The scherzo that completes this Souvenir d’un Cher was played with great virtuosity with perfect ensemble with her partner. The De Falla,of course ,was perfect for this beautiful young spanish violinist who graduated from the Conservatory in Barcelona and is now ,like Alex pursuing the Master’s degree at the Royal College in London .
Naturally she had a real understanding of these very atmospheric pieces, that make up the Suite Populaire ,together with all their youthful passion and virtuosity made for a very fine ending to this short but very enthusiastically received recital.

Alexander Ullman at the RCM

Alexander Ullman at the RCM
Magnificent Grieg Piano Concerto from Alexander Ullman and the RCM orchestra under Peter Stark as winner of this years concerto prize.
All the youthful flamboyant virtuosity allied to an innate,unfailing musicality that allowed this unjustly neglected masterpiece to soar and sing as it has not done since it was so lovingly restored to the repertory by Artur Rubinstein.
A young mans vision full of passion and heartfelt cantabile passages that penetrated the magnificent youthful orchestral sounds on the very fine new Steinway Concert Grand that he was privileged to inaugurate. Winner of the prestigious Liszt/ Bartok International Piano Competition in Budapest five years ago at the age of only 20.
Having studied with William Fong at the Purcell School he won a scholarship to study at the Curtis Institute in Philadelphia with Leon Fleisher ( whose historic recording of the Grieg with Szell is a beacon for us all).Choosing on his return to the UK to perfect his studies at the Royal College of Music with Dmitri Alexeev and Ian Jones and selected to play for the prestigious YCAT and the Keyboard Charitable Trust concerts that help promote the very best young musicians .This young musician is fast making a name for himself as an unusually musical virtuoso.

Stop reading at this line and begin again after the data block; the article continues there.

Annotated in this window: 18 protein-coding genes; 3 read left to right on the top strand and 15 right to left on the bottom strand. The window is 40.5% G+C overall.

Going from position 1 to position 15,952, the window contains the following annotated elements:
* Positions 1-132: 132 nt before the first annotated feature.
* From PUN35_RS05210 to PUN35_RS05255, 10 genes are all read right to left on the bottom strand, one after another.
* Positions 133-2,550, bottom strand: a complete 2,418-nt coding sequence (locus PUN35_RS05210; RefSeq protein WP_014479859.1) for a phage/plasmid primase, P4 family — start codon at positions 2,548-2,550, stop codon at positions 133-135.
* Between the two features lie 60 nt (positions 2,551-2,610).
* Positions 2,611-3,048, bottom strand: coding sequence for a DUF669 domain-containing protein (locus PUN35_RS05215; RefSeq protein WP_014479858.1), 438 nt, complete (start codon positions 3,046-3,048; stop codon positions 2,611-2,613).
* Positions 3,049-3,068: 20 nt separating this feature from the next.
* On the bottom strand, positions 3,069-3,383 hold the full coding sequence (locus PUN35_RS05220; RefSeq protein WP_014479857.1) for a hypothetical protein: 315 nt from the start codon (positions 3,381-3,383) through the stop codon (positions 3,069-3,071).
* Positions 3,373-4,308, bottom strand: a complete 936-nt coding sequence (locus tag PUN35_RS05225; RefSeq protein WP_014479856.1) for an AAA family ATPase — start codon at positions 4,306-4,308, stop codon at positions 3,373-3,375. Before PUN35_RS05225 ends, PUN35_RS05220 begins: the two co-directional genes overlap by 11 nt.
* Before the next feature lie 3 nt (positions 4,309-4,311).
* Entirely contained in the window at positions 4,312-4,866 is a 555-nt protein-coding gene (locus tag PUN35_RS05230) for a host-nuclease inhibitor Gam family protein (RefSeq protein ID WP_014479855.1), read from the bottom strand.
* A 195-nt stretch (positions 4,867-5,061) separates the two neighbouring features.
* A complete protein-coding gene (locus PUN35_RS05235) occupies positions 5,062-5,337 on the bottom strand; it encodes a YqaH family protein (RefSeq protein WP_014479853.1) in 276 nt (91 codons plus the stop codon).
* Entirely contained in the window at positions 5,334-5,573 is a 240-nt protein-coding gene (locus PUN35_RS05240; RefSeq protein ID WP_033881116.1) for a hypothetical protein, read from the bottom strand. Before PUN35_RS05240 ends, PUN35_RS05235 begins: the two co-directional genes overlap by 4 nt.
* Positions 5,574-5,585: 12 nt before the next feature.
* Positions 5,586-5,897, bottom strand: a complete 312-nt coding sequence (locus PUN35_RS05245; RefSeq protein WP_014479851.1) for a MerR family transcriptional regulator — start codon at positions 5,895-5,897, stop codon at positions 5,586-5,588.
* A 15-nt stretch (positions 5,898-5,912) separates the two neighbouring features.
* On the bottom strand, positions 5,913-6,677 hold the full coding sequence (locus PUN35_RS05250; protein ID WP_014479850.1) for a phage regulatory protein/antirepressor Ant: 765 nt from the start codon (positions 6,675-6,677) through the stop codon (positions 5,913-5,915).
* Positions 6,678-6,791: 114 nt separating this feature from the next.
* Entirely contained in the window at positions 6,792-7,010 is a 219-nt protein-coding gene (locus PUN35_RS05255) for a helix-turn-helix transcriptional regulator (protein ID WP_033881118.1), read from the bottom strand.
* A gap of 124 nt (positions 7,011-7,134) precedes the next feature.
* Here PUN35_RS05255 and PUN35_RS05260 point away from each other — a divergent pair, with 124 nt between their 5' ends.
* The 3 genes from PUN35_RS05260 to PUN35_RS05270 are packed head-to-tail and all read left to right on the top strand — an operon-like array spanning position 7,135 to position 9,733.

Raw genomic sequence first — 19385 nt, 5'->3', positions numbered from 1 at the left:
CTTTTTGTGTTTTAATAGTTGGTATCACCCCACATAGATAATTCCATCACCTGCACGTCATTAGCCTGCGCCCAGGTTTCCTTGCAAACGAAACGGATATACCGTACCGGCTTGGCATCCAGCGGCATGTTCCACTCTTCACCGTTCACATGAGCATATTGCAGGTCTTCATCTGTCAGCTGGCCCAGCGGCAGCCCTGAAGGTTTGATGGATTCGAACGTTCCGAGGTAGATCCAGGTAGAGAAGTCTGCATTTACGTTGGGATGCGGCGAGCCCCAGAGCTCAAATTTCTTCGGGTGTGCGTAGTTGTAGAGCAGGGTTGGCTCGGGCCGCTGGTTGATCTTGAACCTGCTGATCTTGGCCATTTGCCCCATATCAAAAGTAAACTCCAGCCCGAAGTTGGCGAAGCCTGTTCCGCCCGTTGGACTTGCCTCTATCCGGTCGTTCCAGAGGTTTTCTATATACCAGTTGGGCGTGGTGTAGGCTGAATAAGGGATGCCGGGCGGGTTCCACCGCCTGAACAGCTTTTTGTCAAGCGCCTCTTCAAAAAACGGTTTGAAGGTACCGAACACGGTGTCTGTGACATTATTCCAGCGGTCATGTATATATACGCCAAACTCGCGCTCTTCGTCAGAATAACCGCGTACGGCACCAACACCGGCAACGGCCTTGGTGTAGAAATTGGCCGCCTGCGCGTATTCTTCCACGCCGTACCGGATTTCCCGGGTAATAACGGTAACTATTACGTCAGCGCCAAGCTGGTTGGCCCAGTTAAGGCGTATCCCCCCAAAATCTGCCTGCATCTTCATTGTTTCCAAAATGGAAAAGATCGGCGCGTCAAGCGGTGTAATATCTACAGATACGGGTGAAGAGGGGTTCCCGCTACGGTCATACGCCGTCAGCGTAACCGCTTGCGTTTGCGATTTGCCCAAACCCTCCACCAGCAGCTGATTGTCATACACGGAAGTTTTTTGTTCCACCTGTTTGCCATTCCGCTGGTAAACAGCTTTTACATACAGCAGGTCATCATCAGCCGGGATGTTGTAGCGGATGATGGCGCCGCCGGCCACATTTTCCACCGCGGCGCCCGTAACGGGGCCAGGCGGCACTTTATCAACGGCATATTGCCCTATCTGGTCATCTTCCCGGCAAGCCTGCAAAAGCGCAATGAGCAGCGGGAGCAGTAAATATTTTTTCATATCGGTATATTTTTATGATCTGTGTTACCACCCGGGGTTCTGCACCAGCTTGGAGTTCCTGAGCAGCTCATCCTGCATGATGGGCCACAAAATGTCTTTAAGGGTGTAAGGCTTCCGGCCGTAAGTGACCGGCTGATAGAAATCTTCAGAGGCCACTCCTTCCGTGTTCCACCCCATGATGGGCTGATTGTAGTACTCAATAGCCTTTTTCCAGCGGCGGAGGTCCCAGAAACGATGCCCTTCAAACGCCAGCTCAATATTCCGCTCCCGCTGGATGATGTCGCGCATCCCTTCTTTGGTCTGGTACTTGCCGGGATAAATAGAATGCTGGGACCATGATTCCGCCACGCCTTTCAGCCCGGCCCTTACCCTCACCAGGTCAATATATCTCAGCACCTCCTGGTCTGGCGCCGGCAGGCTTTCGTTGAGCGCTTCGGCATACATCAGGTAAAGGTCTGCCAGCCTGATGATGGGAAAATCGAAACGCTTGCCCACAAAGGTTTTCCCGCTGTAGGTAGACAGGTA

A star is born …Mariam Batsashvili

A star is born…..Mariam Batsashvili at the Wigmore Hall.
There has certainly been a line up of great pianists this week with the winners of the Leeds,Santander competitions and Beatrice Rana`s magnificent Goldbergs for the BBC but what we heard this morning may be likened to the reverence with which the great pianists of the past spoke about the legendary Leopold Godowsky.
There was magic in the air from the very first note.
A phenomenal sense of balance that allowed the melodic line to sing with such purity allied to a complete immersion in the style together with a subtle sense of rhythmic energy.
The Concerto in D minor BWV.974 by Marcello in the transcription of J.S.Bach was played with just such subtle sense of rhythm and colour . The Adagio displayed her artistry to the full where the melodic line was allowed to whisper thanks to the amazing control of the left hand. But a sound of such beauty that it was projected even to the back of the hall. The infectious rhythm of the Presto with all its stylistic shading was indeed a very rare thing.
But even in the Liszt arrangement of Handel’s Sarabande and Chaconne from Almira S181 she displayed her wonderful sense of colour that she was able to transmit not only in the quiet melodic passages but also in the overwhelmingly full but never percussive fortissimo passages that abound in this very rarely heard Liszt transcription.
 Beethoven`s youthful “Rage over a lost penny” had all the “tongue in cheek ” humour allied to an amazing pianistic control as she threw herself into it at breakneck speed.